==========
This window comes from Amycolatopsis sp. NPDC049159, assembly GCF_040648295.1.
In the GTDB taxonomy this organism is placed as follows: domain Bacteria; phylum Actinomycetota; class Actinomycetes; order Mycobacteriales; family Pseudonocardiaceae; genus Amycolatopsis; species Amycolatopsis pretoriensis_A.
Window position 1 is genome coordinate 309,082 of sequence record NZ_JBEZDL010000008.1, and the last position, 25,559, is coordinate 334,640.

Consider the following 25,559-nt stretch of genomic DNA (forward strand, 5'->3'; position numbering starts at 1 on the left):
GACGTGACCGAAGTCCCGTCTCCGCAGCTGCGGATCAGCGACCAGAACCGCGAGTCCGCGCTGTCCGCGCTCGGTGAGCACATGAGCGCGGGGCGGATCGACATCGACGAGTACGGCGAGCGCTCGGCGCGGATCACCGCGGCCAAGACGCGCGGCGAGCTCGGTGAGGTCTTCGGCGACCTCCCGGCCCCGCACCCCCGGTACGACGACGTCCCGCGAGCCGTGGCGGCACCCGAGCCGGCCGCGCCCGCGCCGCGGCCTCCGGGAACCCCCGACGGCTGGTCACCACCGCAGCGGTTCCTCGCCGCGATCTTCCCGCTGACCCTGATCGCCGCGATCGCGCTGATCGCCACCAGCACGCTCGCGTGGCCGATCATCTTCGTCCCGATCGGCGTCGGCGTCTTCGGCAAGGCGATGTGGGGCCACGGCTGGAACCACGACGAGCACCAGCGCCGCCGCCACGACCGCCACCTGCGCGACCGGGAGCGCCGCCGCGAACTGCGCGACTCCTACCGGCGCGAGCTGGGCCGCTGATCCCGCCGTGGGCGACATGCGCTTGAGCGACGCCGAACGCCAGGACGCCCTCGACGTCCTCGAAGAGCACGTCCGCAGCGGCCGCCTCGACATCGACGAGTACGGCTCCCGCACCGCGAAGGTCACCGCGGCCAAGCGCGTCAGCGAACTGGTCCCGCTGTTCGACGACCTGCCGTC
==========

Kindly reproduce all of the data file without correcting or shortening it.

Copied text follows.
This window comes from Amycolatopsis sp. NPDC049159, assembly GCF_040648295.1.
In the GTDB taxonomy this organism is placed as follows: domain Bacteria; phylum Actinomycetota; class Actinomycetes; order Mycobacteriales; family Pseudonocardiaceae; genus Amycolatopsis; species Amycolatopsis pretoriensis_A.
Window position 1 is genome coordinate 309,082 of sequence record NZ_JBEZDL010000008.1, and the last position, 25,559, is coordinate 334,640.

Consider the following 25,559-nt stretch of genomic DNA (forward strand, 5'->3'; position numbering starts at 1 on the left):
GACGTGACCGAAGTCCCGTCTCCGCAGCTGCGGATCAGCGACCAGAACCGCGAGTCCGCGCTGTCCGCGCTCGGTGAGCACATGAGCGCGGGGCGGATCGACATCGACGAGTACGGCGAGCGCTCGGCGCGGATCACCGCGGCCAAGACGCGCGGCGAGCTCGGTGAGGTCTTCGGCGACCTCCCGGCCCCGCACCCCCGGTACGACGACGTCCCGCGAGCCGTGGCGGCACCCGAGCCGGCCGCGCCCGCGCCGCGGCCTCCGGGAACCCCCGACGGCTGGTCACCACCGCAGCGGTTCCTCGCCGCGATCTTCCCGCTGACCCTGATCGCCGCGATCGCGCTGATCGCCACCAGCACGCTCGCGTGGCCGATCATCTTCGTCCCGATCGGCGTCGGCGTCTTCGGCAAGGCGATGTGGGGCCACGGCTGGAACCACGACGAGCACCAGCGCCGCCGCCACGACCGCCACCTGCGCGACCGGGAGCGCCGCCGCGAACTGCGCGACTCCTACCGGCGCGAGCTGGGCCGCTGATCCCGCCGTGGGCGACATGCGCTTGAGCGACGCCGAACGCCAGGACGCCCTCGACGTCCTCGAAGAGCACGTCCGCAGCGGCCGCCTCGACATCGACGAGTACGGCTCCCGCACCGCGAAGGTCACCGCGGCCAAGCGCGTCAGCGAACTGGTCCCGCTGTTCGACGACCTGCCGTC